One of the first things that goes through my head when I get up in the morning is “Where can I buy records today?” Ask any record collector. No matter how many records we own, and while most of us can never listen to all of our records within a lifetime, there is never enough. We can never own them all, and there is one more we always want. I’ve collected many things in my lifetime, but nothing has given me more satisfaction than my record collection.
What is it about records that make collectors love them so much? Why do we want to talk about our records, and listen to others talk about their records? Why do we love looking at photos of records on social media, spend time researching our favorite albums, artists and songs and spending hours digging through record shops, flea markets and thrift stores for those discarded pieces of vinyl from the past which are the “white whales” of our lives? The incredible thing about music is that we’ve never heard it all, and there is always another band or song around the corner that you’ve never heard before. Sharing our records, and the stories of our favorite songs, is how we learn from one another. It is one of the greatest things we share with others.
But the most powerful thing about a song, and therefore often an album, is it often becomes a conduit for memory. I find I struggle with memory, often because I don’t want to remember. I find I have a difficult time stringing together a coherent linear timeline of my past. But through a song I can pinpoint a certain point of time in my life – where I was, what I was feeling, what was going on around me and what was my emotional state based on this moment in song and how the music triggered the memory. Often it’s a non-memory, but the music can transport me back there instantly.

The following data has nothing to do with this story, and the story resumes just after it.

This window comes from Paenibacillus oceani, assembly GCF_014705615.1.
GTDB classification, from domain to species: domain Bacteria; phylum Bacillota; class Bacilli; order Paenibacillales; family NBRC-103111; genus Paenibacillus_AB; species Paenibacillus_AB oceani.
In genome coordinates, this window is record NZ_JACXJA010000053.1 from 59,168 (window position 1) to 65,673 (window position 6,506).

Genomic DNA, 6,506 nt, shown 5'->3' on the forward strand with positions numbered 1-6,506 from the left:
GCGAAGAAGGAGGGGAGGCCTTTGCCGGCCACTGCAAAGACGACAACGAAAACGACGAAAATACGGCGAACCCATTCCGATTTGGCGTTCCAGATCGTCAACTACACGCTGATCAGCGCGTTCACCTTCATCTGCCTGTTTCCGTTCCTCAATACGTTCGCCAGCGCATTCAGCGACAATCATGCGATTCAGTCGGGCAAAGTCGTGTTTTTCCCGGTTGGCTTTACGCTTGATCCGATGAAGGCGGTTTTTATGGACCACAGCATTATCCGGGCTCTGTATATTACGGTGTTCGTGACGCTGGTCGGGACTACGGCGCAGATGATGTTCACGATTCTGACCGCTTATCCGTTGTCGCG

Vinyl Stories are not album reviews nor is it about the history of record collecting. It was a project that grew organically as an exercise to create narratives while engaging with my beloved record collection. Every record tells a story, but the kind of stories it tells differ from album to album. These are the stories that I would want to tell you if you were sitting in my living room and we were listening to albums together, which is the greatest thing about records. Its one of the only things people collect which we can share with one another, and reexperience again and again by just flipping over the album, and putting the needle on the disc. If I can get a reader interested in a band they never heard of, relisten to a song they never thought about before or even spawn a few memories of your own, then my Vinyl Story has done its job.